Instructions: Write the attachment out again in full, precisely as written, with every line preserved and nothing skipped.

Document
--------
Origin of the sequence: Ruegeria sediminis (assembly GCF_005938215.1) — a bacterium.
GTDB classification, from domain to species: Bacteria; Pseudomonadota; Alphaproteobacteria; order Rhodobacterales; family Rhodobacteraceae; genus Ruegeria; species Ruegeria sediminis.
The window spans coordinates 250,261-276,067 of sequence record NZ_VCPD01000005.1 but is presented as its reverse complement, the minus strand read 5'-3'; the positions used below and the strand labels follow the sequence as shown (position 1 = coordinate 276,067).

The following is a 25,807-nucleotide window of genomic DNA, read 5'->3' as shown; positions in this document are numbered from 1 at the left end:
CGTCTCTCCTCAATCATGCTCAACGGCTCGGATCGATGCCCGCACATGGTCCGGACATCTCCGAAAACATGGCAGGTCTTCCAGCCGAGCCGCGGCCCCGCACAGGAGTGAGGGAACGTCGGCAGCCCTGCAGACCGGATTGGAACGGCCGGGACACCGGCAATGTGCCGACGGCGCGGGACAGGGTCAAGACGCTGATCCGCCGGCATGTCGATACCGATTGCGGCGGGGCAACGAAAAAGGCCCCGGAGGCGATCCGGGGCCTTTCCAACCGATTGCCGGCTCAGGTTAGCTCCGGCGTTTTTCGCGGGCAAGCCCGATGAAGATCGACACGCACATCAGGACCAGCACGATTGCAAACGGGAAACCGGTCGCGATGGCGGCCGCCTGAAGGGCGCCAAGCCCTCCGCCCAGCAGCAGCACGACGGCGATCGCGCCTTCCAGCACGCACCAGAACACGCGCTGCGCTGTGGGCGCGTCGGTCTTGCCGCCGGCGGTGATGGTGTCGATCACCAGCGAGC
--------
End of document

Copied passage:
Origin of the sequence: Ruegeria sediminis (assembly GCF_005938215.1) — a bacterium.
GTDB classification, from domain to species: Bacteria; Pseudomonadota; Alphaproteobacteria; order Rhodobacterales; family Rhodobacteraceae; genus Ruegeria; species Ruegeria sediminis.
The window spans coordinates 250,261-276,067 of sequence record NZ_VCPD01000005.1 but is presented as its reverse complement, the minus strand read 5'-3'; the positions used below and the strand labels follow the sequence as shown (position 1 = coordinate 276,067).

The following is a 25,807-nucleotide window of genomic DNA, read 5'->3' as shown; positions in this document are numbered from 1 at the left end:
CGTCTCTCCTCAATCATGCTCAACGGCTCGGATCGATGCCCGCACATGGTCCGGACATCTCCGAAAACATGGCAGGTCTTCCAGCCGAGCCGCGGCCCCGCACAGGAGTGAGGGAACGTCGGCAGCCCTGCAGACCGGATTGGAACGGCCGGGACACCGGCAATGTGCCGACGGCGCGGGACAGGGTCAAGACGCTGATCCGCCGGCATGTCGATACCGATTGCGGCGGGGCAACGAAAAAGGCCCCGGAGGCGATCCGGGGCCTTTCCAACCGATTGCCGGCTCAGGTTAGCTCCGGCGTTTTTCGCGGGCAAGCCCGATGAAGATCGACACGCACATCAGGACCAGCACGATTGCAAACGGGAAACCGGTCGCGATGGCGGCCGCCTGAAGGGCGCCAAGCCCTCCGCCCAGCAGCAGCACGACGGCGATCGCGCCTTCCAGCACGCACCAGAACACGCGCTGCGCTGTGGGCGCGTCGGTCTTGCCGCCGGCGGTGATGGTGTCGATCACCAGCGAGC